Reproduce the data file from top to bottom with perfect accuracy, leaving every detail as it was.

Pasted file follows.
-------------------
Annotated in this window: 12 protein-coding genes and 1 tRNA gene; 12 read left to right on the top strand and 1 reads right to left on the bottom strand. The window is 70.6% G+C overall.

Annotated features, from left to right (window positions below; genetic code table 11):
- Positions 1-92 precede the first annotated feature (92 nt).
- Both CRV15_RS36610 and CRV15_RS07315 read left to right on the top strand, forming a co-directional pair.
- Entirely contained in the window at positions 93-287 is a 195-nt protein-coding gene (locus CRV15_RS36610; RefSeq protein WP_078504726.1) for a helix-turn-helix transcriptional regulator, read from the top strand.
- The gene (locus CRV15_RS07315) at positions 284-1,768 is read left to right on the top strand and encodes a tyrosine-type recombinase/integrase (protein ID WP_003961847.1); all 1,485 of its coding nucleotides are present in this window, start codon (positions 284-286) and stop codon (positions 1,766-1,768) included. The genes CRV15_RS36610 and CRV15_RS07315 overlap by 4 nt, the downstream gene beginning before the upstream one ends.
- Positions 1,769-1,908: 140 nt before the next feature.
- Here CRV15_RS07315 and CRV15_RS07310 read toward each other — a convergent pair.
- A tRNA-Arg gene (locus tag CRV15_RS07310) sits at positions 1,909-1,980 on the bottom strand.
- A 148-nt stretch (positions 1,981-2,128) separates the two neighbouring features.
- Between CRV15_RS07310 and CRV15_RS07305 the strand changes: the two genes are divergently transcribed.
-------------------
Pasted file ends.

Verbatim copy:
Annotated in this window: 12 protein-coding genes and 1 tRNA gene; 12 read left to right on the top strand and 1 reads right to left on the bottom strand. The window is 70.6% G+C overall.

Annotated features, from left to right (window positions below; genetic code table 11):
- Positions 1-92 precede the first annotated feature (92 nt).
- Both CRV15_RS36610 and CRV15_RS07315 read left to right on the top strand, forming a co-directional pair.
- Entirely contained in the window at positions 93-287 is a 195-nt protein-coding gene (locus CRV15_RS36610; RefSeq protein WP_078504726.1) for a helix-turn-helix transcriptional regulator, read from the top strand.
- The gene (locus CRV15_RS07315) at positions 284-1,768 is read left to right on the top strand and encodes a tyrosine-type recombinase/integrase (protein ID WP_003961847.1); all 1,485 of its coding nucleotides are present in this window, start codon (positions 284-286) and stop codon (positions 1,766-1,768) included. The genes CRV15_RS36610 and CRV15_RS07315 overlap by 4 nt, the downstream gene beginning before the upstream one ends.
- Positions 1,769-1,908: 140 nt before the next feature.
- Here CRV15_RS07315 and CRV15_RS07310 read toward each other — a convergent pair.
- A tRNA-Arg gene (locus tag CRV15_RS07310) sits at positions 1,909-1,980 on the bottom strand.
- A 148-nt stretch (positions 1,981-2,128) separates the two neighbouring features.
- Between CRV15_RS07310 and CRV15_RS07305 the strand changes: the two genes are divergently transcribed.